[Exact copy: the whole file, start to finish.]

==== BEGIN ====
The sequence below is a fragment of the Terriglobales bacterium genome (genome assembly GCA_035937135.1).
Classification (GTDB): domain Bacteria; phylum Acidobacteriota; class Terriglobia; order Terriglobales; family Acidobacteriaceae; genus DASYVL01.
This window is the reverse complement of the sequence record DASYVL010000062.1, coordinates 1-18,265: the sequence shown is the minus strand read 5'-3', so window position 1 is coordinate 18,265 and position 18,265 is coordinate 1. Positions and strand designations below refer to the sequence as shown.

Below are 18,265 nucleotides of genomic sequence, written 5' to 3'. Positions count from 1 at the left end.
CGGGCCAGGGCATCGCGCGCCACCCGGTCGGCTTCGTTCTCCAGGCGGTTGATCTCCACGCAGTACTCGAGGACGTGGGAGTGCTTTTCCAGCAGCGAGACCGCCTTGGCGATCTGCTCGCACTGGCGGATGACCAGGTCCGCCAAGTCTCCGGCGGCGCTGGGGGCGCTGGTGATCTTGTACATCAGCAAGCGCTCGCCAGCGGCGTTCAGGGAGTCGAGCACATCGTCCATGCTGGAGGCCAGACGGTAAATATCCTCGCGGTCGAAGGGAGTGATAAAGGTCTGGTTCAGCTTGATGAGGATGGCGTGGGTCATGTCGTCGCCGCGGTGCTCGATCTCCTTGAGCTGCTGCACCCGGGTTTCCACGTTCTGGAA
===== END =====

The sequence below is a fragment of the Terriglobales bacterium genome (genome assembly GCA_035937135.1).
Classification (GTDB): domain Bacteria; phylum Acidobacteriota; class Terriglobia; order Terriglobales; family Acidobacteriaceae; genus DASYVL01.
This window is the reverse complement of the sequence record DASYVL010000062.1, coordinates 1-18,265: the sequence shown is the minus strand read 5'-3', so window position 1 is coordinate 18,265 and position 18,265 is coordinate 1. Positions and strand designations below refer to the sequence as shown.

Below are 18,265 nucleotides of genomic sequence, written 5' to 3'. Positions count from 1 at the left end.
CGGGCCAGGGCATCGCGCGCCACCCGGTCGGCTTCGTTCTCCAGGCGGTTGATCTCCACGCAGTACTCGAGGACGTGGGAGTGCTTTTCCAGCAGCGAGACCGCCTTGGCGATCTGCTCGCACTGGCGGATGACCAGGTCCGCCAAGTCTCCGGCGGCGCTGGGGGCGCTGGTGATCTTGTACATCAGCAAGCGCTCGCCAGCGGCGTTCAGGGAGTCGAGCACATCGTCCATGCTGGAGGCCAGACGGTAAATATCCTCGCGGTCGAAGGGAGTGATAAAGGTCTGGTTCAGCTTGATGAGGATGGCGTGGGTCATGTCGTCGCCGCGGTGCTCGATCTCCTTGAGCTGCTGCACCCGGGTTTCCACGTTCTGGAA